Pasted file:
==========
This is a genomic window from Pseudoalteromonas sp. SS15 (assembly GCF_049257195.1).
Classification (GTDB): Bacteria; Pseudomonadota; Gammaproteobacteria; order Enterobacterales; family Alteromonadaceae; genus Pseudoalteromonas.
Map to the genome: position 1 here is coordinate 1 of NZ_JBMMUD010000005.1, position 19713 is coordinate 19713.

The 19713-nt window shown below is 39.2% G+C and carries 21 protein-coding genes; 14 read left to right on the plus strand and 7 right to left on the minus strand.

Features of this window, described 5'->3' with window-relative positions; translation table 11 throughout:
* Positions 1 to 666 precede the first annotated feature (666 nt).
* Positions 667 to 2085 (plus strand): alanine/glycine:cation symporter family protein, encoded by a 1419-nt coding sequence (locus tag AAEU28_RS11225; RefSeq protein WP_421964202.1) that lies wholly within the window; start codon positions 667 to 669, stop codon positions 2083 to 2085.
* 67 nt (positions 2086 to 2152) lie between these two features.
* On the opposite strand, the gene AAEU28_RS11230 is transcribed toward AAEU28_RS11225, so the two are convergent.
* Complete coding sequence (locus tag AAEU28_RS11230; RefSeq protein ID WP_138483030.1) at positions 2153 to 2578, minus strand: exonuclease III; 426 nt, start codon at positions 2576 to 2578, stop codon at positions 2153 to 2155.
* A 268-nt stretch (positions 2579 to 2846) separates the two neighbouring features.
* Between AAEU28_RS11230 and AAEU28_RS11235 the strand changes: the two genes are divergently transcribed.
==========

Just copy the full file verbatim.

This is a genomic window from Pseudoalteromonas sp. SS15 (assembly GCF_049257195.1).
Classification (GTDB): Bacteria; Pseudomonadota; Gammaproteobacteria; order Enterobacterales; family Alteromonadaceae; genus Pseudoalteromonas.
Map to the genome: position 1 here is coordinate 1 of NZ_JBMMUD010000005.1, position 19713 is coordinate 19713.

The 19713-nt window shown below is 39.2% G+C and carries 21 protein-coding genes; 14 read left to right on the plus strand and 7 right to left on the minus strand.

Features of this window, described 5'->3' with window-relative positions; translation table 11 throughout:
* Positions 1 to 666 precede the first annotated feature (666 nt).
* Positions 667 to 2085 (plus strand): alanine/glycine:cation symporter family protein, encoded by a 1419-nt coding sequence (locus tag AAEU28_RS11225; RefSeq protein WP_421964202.1) that lies wholly within the window; start codon positions 667 to 669, stop codon positions 2083 to 2085.
* 67 nt (positions 2086 to 2152) lie between these two features.
* On the opposite strand, the gene AAEU28_RS11230 is transcribed toward AAEU28_RS11225, so the two are convergent.
* Complete coding sequence (locus tag AAEU28_RS11230; RefSeq protein ID WP_138483030.1) at positions 2153 to 2578, minus strand: exonuclease III; 426 nt, start codon at positions 2576 to 2578, stop codon at positions 2153 to 2155.
* A 268-nt stretch (positions 2579 to 2846) separates the two neighbouring features.
* Between AAEU28_RS11230 and AAEU28_RS11235 the strand changes: the two genes are divergently transcribed.